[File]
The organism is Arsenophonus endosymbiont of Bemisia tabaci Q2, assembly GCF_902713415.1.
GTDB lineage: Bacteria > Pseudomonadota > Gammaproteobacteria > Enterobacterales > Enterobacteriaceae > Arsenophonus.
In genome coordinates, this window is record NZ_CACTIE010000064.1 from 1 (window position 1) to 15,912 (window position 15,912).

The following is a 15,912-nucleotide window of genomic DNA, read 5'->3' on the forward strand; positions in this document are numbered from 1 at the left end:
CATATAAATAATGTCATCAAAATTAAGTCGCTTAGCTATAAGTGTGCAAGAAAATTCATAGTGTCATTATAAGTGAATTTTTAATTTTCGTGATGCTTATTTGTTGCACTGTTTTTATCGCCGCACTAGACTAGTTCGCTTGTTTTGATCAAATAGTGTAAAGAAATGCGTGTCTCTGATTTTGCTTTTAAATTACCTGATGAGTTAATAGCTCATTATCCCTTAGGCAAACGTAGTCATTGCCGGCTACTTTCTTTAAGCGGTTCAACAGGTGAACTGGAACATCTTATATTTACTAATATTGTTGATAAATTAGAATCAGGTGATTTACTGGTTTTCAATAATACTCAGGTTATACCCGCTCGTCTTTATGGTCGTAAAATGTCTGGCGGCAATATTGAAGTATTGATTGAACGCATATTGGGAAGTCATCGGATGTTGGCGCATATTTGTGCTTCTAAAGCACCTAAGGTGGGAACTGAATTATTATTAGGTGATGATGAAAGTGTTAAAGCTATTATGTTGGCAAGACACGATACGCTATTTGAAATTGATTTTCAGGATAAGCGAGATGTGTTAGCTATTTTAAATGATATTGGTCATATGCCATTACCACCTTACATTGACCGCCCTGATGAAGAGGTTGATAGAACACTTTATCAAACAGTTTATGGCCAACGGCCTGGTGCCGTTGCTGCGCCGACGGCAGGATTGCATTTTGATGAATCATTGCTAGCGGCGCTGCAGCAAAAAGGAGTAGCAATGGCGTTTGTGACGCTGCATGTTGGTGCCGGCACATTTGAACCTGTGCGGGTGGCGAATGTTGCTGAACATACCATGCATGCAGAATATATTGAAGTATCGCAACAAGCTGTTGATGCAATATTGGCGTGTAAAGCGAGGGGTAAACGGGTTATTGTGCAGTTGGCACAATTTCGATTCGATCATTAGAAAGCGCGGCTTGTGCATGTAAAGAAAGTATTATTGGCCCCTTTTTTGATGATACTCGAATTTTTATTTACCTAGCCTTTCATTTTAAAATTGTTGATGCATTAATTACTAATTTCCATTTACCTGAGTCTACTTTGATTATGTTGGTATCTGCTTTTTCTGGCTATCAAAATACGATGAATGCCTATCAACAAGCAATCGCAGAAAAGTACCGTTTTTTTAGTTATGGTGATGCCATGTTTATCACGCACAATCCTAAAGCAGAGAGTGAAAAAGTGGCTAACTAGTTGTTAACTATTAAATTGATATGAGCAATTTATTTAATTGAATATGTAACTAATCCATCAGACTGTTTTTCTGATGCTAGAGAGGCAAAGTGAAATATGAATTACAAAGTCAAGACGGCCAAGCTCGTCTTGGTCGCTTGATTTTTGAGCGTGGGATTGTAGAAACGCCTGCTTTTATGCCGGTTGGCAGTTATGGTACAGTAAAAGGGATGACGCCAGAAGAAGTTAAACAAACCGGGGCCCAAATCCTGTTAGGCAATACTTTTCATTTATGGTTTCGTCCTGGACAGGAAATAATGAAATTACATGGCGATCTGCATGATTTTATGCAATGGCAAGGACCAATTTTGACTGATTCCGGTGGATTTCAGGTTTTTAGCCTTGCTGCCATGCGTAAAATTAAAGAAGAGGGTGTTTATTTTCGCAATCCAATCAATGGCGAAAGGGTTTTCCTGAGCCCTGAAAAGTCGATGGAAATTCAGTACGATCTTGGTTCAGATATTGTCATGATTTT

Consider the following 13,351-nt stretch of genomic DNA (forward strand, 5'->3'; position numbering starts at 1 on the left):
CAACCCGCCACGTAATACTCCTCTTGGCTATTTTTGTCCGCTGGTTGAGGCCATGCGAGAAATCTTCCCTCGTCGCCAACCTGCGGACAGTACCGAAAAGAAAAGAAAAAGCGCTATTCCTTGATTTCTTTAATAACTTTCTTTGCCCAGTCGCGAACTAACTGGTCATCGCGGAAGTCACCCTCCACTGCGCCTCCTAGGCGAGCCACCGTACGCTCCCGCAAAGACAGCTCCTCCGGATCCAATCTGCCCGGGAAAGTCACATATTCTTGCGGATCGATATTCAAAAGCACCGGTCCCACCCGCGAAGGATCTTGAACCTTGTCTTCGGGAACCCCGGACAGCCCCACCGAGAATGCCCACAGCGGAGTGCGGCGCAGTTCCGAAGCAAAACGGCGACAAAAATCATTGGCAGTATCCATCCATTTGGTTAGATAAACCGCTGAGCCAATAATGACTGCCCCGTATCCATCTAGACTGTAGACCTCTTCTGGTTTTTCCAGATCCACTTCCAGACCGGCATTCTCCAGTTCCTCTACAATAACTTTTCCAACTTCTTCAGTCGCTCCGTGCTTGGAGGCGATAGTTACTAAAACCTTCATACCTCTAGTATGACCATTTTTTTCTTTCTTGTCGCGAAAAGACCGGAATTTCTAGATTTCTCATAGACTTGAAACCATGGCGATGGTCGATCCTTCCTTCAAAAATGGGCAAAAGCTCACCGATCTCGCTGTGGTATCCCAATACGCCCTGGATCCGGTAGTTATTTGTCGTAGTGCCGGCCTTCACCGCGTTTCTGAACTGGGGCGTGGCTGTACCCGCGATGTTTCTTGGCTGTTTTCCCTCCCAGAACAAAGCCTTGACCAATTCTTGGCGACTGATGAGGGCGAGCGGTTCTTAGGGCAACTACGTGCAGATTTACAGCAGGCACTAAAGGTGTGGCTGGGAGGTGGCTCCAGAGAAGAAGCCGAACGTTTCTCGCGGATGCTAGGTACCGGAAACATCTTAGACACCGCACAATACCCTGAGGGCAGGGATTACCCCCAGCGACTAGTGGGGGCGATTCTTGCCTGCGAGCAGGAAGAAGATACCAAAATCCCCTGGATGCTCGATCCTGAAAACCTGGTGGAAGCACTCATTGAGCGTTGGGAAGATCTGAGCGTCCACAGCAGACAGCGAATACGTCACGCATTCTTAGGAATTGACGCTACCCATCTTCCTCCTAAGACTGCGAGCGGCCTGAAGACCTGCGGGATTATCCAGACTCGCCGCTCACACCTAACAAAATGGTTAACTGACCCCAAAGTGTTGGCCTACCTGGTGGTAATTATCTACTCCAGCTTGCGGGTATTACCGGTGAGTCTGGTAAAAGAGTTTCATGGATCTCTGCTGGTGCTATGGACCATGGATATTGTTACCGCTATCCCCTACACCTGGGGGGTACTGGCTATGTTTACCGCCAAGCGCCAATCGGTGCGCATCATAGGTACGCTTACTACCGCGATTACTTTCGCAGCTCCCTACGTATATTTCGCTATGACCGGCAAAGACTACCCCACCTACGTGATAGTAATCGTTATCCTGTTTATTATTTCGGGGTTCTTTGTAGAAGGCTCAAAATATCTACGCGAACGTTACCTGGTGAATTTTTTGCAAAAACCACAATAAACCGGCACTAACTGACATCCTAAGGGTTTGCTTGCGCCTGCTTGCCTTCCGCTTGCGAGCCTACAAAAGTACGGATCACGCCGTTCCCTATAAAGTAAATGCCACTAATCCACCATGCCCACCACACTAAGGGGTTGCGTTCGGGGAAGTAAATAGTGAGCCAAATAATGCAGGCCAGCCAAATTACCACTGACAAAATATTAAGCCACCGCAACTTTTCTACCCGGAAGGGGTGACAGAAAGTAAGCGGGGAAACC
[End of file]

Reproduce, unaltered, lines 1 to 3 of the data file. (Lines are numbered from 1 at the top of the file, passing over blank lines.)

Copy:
The organism is Arsenophonus endosymbiont of Bemisia tabaci Q2, assembly GCF_902713415.1.
GTDB lineage: Bacteria > Pseudomonadota > Gammaproteobacteria > Enterobacterales > Enterobacteriaceae > Arsenophonus.
In genome coordinates, this window is record NZ_CACTIE010000064.1 from 1 (window position 1) to 15,912 (window position 15,912).